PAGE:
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Is Czech Democracy under attack?

A concerted effort by the ruling Social Democrats (CSSD) and the Civic Democrats (ODS), who cooperate under the so-called opposition agreement, to significantly amend the Constitution and pass a new electoral law have prompted some analysts to ask whether political pluralism in the Czech Republic is not being threatened. The planned constitutional amendments would significantly reduce the powers of the president, shifting the balance of power in favor of large political parties.

The president, for example, would be obliged to ask the chairman of the party that emerges victorious from the elections to form a government. Such a provision does not exist in any West European constitution. It would make the president a mere rubber-stamp of procedures prescribed by the constitution.

With the popularity of the communist party rising, the above mentioned constitutional change is dangerous. Should the Communist Party win an election, the president would have to appoint a communist to form a government. Until the time the parliament would pass a vote of no-confidence in a communist cabinet, the unreformed communist party would control all ministries and have access to all NATO secrets.

The proposed electoral law changes could also return the communists to power. The ODS and the CSSD still argue about the final version of the electoral bill. The objective of the proposals of both the ODS and the CSSD is to limit the influence of small parties. The more radical proposal of the ODS would in essence result in a two-party system. A party winning a mere 30% of popular vote would gain a majority of seats in the parliament’s lower chamber. The Communist Party could find itself in that position.

The ODS argues that such an electoral system would make it possible to create majority governments and, thus, end the current political deadlock. It is not clear, however, whether even democratic political parties are mature enough to be trusted that they will not abuse a one-party rule. Both the Klaus governments in the past and the current CSSD government have put their own people on the boards of important companies and politicized the civil service system.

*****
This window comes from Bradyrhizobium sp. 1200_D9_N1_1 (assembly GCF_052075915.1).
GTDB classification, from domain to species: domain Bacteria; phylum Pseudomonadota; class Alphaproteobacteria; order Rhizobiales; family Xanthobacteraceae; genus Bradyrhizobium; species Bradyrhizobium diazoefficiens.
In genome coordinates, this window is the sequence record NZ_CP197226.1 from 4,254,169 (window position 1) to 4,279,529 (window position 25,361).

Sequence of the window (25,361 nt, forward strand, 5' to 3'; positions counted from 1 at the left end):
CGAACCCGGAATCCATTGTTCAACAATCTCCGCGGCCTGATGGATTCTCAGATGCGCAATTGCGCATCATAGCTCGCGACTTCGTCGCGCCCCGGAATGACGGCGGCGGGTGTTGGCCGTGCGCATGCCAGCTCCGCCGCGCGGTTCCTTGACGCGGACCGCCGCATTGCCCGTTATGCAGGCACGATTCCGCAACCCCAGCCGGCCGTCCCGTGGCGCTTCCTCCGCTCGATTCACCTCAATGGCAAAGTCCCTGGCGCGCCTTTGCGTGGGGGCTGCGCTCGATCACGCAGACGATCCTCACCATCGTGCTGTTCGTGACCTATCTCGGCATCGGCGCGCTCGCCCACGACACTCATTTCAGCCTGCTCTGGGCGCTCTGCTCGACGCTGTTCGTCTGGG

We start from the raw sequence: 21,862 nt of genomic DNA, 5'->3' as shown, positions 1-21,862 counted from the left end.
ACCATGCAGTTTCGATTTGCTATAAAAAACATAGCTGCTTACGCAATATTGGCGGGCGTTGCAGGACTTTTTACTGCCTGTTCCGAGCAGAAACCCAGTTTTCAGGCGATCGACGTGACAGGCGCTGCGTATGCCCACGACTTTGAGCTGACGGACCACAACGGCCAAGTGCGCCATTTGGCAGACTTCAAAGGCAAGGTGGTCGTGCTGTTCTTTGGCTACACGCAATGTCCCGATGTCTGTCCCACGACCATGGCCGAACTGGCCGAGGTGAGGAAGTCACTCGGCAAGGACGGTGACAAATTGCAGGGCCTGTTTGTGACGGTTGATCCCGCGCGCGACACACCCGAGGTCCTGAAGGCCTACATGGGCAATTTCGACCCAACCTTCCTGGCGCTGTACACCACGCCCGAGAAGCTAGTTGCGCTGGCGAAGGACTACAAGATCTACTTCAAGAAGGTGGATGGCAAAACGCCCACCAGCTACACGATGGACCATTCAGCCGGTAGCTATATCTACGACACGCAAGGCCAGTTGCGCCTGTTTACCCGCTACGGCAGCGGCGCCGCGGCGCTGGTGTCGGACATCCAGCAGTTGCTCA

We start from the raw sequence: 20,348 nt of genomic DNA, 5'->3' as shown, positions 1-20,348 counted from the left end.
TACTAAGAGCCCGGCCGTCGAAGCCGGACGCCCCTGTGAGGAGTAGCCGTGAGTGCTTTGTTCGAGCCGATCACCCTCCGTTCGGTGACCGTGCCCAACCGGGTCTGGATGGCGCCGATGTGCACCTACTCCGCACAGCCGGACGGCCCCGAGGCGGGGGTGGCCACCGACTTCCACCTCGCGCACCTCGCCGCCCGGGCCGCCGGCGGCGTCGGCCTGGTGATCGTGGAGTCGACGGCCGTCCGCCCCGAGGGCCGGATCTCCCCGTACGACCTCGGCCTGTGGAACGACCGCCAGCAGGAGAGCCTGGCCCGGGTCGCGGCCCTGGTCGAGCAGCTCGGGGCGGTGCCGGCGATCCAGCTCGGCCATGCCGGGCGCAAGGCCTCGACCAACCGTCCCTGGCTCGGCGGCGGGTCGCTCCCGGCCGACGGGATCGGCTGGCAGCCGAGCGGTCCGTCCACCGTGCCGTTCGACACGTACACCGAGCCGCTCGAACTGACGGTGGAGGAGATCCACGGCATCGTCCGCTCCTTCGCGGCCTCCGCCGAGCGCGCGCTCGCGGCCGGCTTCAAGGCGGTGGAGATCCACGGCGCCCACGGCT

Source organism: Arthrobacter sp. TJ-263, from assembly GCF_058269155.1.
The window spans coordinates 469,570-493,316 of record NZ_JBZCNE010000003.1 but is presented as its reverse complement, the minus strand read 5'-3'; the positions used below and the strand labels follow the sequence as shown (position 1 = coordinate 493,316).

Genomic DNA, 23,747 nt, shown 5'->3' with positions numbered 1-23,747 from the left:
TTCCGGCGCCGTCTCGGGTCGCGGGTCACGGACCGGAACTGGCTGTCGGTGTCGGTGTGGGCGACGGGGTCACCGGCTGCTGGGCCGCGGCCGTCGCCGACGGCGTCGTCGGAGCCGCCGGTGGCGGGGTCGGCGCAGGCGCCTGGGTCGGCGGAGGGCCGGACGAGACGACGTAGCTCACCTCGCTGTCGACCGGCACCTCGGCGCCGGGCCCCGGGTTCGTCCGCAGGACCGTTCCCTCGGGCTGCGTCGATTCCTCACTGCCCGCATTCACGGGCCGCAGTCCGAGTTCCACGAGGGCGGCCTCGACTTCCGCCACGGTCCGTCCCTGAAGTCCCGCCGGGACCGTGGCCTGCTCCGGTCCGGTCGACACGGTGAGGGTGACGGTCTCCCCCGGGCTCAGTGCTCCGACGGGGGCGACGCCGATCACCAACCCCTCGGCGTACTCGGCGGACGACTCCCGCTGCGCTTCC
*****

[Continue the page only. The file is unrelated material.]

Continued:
Attempts by both the ODS and the CSSD to change the rules of the democratic game in their favor through the electoral law changes and the constitutional amendments are accompanied by the two parties’ efforts to gain more influence in public television. They have already managed to do so in Nova, the private television station with huge influence. Nova director Vladimir Zelezny is involved in a battle for the control of Nova with U.S. investors, who claim that Zelezny has defrauded them. The principal investor, American billionaire Ronald Lauder, has even filed a suit against the Czech Republic for failing to protect his investments in the Czech Republic. The U.S. and the Czech Republic have an agreement on the mutual protection of investments.

Zelezny seems to be winning the battle for the station, but could not really do so without support from the largest political parties. If those parties wanted to, they could initiate a parliamentary procedure that could ultimately lead to revoking Zelezny’s license to run Nova. The current Board for Radio and Television Broadcasting has refused to revoke Zelezny's license, but the parliament could elect a new board that could do so. It seems, however, that neither the ODS nor the CSSD are interested in harming Zelezny. Nova’s newscasts and discussion programs reflect that fact: they have recently been heavily slanted in favor of the two parties and the opposition agreement under which the two parties cooperate.

The parliament’s media committee has now passed a resolution critical of Czech TV’s decision to re-run a communist-era detective series. Although the decision to broadcast the communist propaganda’s masterpiece is indeed controversial, the parliamentary committee’s resolution is seen by many as a first step in an effort by the ODS and the CSSD to recall the Board for Czech Television. A new board could elect a new director who would be less independent of the two parties. Parliamentary media committee head Ivan Langer of the ODS has been accused of repeatedly trying to influence the programming of Czech TV and of sending Czech TV letters criticizing certain programs as “biased.” The law under which Czech Television functions as public television does not allow politicians this kind of interference.

Democracy in the Czech Republic is under pressure. The two largest parties quite obviously hope that they will be able to use their current joint majority to institute changes that will give them permanent advantages over other political subjects. It is a dangerous game that could play into the hands of political extremists.

Reuters - 6. 10. 1999